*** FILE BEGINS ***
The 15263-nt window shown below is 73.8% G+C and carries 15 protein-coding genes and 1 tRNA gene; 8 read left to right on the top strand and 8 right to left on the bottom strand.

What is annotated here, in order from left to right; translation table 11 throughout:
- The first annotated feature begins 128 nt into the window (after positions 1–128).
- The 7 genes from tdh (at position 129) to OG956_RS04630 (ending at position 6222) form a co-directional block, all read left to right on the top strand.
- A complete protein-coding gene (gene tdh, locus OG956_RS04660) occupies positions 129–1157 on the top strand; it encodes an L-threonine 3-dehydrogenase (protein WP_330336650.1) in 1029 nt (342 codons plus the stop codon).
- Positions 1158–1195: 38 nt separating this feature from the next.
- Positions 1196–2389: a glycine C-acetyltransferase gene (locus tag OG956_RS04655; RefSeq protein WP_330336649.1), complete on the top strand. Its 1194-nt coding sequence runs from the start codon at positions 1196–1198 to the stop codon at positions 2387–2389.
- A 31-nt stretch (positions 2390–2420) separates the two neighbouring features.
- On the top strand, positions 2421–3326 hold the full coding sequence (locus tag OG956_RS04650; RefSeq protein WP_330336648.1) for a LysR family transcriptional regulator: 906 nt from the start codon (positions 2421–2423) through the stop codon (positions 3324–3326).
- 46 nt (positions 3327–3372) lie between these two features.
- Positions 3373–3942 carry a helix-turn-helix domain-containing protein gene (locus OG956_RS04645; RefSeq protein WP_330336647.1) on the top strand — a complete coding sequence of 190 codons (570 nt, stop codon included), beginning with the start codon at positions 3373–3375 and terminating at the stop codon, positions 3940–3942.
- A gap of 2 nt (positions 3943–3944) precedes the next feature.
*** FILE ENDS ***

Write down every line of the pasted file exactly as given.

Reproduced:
The 15263-nt window shown below is 73.8% G+C and carries 15 protein-coding genes and 1 tRNA gene; 8 read left to right on the top strand and 8 right to left on the bottom strand.

What is annotated here, in order from left to right; translation table 11 throughout:
- The first annotated feature begins 128 nt into the window (after positions 1–128).
- The 7 genes from tdh (at position 129) to OG956_RS04630 (ending at position 6222) form a co-directional block, all read left to right on the top strand.
- A complete protein-coding gene (gene tdh, locus OG956_RS04660) occupies positions 129–1157 on the top strand; it encodes an L-threonine 3-dehydrogenase (protein WP_330336650.1) in 1029 nt (342 codons plus the stop codon).
- Positions 1158–1195: 38 nt separating this feature from the next.
- Positions 1196–2389: a glycine C-acetyltransferase gene (locus tag OG956_RS04655; RefSeq protein WP_330336649.1), complete on the top strand. Its 1194-nt coding sequence runs from the start codon at positions 1196–1198 to the stop codon at positions 2387–2389.
- A 31-nt stretch (positions 2390–2420) separates the two neighbouring features.
- On the top strand, positions 2421–3326 hold the full coding sequence (locus tag OG956_RS04650; RefSeq protein WP_330336648.1) for a LysR family transcriptional regulator: 906 nt from the start codon (positions 2421–2423) through the stop codon (positions 3324–3326).
- 46 nt (positions 3327–3372) lie between these two features.
- Positions 3373–3942 carry a helix-turn-helix domain-containing protein gene (locus OG956_RS04645; RefSeq protein WP_330336647.1) on the top strand — a complete coding sequence of 190 codons (570 nt, stop codon included), beginning with the start codon at positions 3373–3375 and terminating at the stop codon, positions 3940–3942.
- A gap of 2 nt (positions 3943–3944) precedes the next feature.